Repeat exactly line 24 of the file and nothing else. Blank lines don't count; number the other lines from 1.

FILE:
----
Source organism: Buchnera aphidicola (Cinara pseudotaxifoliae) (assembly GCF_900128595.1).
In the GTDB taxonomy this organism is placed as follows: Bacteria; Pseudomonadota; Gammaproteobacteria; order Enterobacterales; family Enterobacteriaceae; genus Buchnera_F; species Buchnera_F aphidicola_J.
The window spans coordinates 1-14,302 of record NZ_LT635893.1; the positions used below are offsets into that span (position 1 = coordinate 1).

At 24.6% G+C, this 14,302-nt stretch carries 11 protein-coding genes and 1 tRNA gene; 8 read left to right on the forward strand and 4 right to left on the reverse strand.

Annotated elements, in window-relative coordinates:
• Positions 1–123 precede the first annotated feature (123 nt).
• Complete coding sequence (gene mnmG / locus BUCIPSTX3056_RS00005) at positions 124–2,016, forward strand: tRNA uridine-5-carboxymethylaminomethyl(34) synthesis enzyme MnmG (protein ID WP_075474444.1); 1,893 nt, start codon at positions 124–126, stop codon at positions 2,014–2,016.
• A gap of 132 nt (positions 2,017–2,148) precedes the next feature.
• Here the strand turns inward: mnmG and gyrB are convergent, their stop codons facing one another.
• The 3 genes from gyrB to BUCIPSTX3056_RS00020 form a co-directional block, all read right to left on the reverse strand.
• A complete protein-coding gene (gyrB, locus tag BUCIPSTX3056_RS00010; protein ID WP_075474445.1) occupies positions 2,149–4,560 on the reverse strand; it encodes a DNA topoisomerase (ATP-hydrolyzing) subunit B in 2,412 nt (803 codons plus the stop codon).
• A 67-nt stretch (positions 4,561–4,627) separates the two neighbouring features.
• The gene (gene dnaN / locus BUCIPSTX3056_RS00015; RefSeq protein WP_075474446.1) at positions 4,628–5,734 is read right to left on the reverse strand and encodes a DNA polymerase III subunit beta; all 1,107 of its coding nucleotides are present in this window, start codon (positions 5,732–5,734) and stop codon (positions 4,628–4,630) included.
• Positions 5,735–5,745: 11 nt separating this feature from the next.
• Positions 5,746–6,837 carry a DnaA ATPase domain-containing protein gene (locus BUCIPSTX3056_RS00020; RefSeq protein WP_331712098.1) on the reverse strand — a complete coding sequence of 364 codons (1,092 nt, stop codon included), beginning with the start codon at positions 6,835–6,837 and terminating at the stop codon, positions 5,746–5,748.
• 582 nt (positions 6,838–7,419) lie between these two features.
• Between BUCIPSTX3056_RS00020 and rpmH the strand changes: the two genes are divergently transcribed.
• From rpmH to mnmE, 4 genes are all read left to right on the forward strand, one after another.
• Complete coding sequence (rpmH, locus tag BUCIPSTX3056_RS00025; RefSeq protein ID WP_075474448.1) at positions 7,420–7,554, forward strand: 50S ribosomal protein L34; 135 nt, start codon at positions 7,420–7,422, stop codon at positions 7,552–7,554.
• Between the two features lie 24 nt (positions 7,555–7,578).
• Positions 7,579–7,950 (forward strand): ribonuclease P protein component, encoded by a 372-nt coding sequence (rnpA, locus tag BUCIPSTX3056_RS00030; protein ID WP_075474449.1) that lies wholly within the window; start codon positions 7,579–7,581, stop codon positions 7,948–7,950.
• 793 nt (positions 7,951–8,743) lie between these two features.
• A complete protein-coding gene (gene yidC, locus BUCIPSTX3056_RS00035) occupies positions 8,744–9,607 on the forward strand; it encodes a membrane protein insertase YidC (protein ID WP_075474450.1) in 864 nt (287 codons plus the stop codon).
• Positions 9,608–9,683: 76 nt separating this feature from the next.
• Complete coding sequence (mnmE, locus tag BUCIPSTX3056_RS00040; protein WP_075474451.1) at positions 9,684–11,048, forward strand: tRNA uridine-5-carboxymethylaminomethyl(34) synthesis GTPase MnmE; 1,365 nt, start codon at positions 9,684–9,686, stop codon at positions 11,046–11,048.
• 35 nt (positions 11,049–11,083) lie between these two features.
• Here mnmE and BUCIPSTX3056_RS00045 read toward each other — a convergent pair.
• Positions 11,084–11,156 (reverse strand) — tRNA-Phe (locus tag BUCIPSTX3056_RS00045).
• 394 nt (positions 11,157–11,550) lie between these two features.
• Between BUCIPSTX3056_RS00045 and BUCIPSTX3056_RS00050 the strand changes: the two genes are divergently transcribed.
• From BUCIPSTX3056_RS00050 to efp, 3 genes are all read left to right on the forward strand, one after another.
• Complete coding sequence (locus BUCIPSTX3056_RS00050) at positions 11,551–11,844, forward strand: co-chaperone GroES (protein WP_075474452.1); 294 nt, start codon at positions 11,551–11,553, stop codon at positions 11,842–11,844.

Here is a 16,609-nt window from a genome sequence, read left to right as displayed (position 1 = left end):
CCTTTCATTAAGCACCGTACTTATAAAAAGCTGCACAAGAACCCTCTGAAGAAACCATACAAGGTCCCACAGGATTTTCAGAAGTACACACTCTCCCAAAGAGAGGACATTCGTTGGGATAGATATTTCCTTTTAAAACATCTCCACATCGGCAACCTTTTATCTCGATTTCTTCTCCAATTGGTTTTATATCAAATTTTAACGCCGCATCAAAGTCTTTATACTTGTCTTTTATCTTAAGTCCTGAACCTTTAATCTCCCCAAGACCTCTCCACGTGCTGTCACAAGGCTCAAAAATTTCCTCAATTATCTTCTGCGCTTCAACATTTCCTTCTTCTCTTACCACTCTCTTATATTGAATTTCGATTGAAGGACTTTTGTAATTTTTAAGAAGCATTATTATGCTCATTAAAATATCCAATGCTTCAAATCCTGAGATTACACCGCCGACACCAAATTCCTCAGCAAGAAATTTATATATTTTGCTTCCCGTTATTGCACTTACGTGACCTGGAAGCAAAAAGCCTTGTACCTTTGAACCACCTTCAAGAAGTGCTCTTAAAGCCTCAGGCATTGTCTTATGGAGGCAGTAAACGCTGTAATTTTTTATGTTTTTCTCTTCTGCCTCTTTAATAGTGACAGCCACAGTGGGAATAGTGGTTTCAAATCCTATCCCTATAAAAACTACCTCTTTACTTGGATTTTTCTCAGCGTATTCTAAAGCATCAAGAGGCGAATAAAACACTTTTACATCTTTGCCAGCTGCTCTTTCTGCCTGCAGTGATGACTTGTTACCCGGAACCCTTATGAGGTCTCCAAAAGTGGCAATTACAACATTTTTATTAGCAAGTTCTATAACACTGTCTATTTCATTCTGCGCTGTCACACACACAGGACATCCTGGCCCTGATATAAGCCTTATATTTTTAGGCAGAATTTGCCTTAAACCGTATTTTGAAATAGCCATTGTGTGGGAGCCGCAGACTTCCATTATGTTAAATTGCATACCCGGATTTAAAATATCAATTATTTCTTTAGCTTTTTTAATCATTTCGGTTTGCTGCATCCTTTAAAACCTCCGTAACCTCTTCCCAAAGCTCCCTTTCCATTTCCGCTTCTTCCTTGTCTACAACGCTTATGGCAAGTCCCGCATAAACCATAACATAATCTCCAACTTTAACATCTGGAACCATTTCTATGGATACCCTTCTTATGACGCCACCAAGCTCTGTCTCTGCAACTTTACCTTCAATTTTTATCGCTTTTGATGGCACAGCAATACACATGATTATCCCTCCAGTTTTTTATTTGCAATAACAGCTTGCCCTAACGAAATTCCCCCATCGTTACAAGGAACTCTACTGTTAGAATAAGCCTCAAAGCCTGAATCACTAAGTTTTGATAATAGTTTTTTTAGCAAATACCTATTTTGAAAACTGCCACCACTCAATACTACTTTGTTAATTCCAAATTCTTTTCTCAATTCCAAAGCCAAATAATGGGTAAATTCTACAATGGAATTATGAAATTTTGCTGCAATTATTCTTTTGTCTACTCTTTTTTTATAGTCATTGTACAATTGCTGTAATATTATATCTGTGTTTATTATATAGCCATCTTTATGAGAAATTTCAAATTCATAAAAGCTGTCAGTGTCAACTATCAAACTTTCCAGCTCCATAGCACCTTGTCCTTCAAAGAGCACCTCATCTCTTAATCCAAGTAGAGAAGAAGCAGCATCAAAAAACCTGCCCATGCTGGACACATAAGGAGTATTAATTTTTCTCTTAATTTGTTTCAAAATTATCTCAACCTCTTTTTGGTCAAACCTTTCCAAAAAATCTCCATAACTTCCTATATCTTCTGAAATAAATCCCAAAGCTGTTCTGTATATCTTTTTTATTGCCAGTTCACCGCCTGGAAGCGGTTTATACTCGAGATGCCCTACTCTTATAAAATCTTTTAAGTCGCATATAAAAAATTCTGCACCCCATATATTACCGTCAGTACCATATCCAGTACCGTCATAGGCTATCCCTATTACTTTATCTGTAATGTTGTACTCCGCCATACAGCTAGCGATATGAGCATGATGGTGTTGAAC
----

• Positions 9,608–9,683: 76 nt separating this feature from the next.